Selling at craft fairs is a big investment of time, money, and resources – it’s also one of the most powerful venues a crafter has for getting products in front of people. In Secrets of Selling at Craft Fairs: How to Get In, Make Sales, and Grow Your Business, Nicole Stevenson teaches you everything you need to know about working the craft fair circuit.

Craft shows are complex affairs. From the application, to the preparation, to the actual hustle there are many variables to plan and prepare for. Nicole has been a vendor at over 300 craft shows and produced over 40 – in this class she'll help crafters make informed, strategic decisions about where to invest their time and effort. You’ll learn how to:

  • Find and apply to the right show
  • Develop your “look” using basic branding
  • Prepare for shows with products, checklists, staff, and a pitch
  • Merchandise and display products for maximum effect
  • Deal with pricing, permits, and taxes

Nicole will offer insights on troubleshooting common challenges so you aren’t left in the lurch without the equipment or information you need to do a great job. You’ll also learn strategies for keeping in touch with customers and building relationships with event producers that last long after the show ends.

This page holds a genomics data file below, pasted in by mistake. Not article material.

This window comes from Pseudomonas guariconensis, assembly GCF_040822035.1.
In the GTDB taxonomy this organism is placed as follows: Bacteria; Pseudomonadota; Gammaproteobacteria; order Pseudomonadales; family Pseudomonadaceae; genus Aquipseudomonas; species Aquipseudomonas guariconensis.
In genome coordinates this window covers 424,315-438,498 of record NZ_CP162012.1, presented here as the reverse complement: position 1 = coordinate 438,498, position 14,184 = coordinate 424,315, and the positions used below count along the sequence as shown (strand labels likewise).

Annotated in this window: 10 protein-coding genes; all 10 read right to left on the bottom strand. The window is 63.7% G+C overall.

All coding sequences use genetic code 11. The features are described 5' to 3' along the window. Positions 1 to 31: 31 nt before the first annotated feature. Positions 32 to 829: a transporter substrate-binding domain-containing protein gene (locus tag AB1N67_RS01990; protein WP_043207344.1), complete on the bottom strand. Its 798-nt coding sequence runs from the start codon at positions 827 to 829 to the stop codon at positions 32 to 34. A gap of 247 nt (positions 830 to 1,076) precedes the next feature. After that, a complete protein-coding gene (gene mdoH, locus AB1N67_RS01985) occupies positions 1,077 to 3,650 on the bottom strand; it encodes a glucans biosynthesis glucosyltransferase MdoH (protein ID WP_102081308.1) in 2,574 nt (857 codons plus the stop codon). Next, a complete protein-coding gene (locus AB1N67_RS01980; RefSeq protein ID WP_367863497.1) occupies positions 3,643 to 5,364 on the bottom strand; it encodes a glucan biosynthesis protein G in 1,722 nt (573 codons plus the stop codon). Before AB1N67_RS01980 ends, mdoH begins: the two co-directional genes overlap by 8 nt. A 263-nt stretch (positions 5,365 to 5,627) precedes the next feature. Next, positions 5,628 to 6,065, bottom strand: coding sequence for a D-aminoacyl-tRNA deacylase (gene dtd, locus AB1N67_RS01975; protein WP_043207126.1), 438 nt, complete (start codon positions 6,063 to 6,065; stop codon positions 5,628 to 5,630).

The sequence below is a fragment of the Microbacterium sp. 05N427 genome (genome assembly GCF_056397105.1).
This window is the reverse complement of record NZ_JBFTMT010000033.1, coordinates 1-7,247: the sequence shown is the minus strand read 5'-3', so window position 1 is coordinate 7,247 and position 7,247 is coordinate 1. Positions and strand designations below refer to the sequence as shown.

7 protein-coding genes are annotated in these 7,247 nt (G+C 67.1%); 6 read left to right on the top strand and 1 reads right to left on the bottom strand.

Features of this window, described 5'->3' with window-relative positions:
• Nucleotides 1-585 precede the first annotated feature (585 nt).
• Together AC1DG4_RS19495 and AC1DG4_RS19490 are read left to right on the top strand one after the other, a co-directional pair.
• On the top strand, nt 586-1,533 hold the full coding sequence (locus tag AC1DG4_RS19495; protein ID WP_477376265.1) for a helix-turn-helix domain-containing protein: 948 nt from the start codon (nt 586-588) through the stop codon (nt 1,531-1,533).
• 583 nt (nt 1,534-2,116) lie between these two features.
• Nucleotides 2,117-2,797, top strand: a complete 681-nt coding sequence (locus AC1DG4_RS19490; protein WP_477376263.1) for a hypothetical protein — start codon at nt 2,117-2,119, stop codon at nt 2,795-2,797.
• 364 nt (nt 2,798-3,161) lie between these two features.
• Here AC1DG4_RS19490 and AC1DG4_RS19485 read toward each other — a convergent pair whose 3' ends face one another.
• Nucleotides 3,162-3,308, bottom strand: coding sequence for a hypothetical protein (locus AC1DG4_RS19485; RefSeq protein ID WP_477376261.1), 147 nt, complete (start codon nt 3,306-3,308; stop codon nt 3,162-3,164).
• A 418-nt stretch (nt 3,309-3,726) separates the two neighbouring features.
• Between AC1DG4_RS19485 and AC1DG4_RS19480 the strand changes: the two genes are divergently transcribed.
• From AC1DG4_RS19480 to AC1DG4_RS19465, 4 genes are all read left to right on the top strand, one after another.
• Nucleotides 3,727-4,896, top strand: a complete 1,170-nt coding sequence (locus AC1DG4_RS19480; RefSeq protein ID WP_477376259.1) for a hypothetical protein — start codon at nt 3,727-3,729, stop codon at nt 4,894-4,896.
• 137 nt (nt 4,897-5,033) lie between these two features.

The world of craft fairs is complex and it is not always easy finding the right match.  Secrets of Selling at Craft Fairs: How to Get In, Make Sales, and Grow Your Business makes the process of finding your perfect fit as stress-free and fun as possible.

Reviews

a Creativelive Student
 

I've been growing my business successfully online for the last six years, but hadn't shown my work in person for a decade. As a refresher, I took Nicole's craft show class to be sure that I made the most of the time I would have in front of my customers. Because of the preparedness and mindset that I gained from Nicole's teaching, my show was a huge success. My interactions with the customers, producers, and other vendors were genuine and joyful, building a stronger foundation for future business and relationships. This course took the worry and stress off my shoulders so I could enjoy the opportunity that I had. Thanks, Nicole! Tamara Kraft Pithitude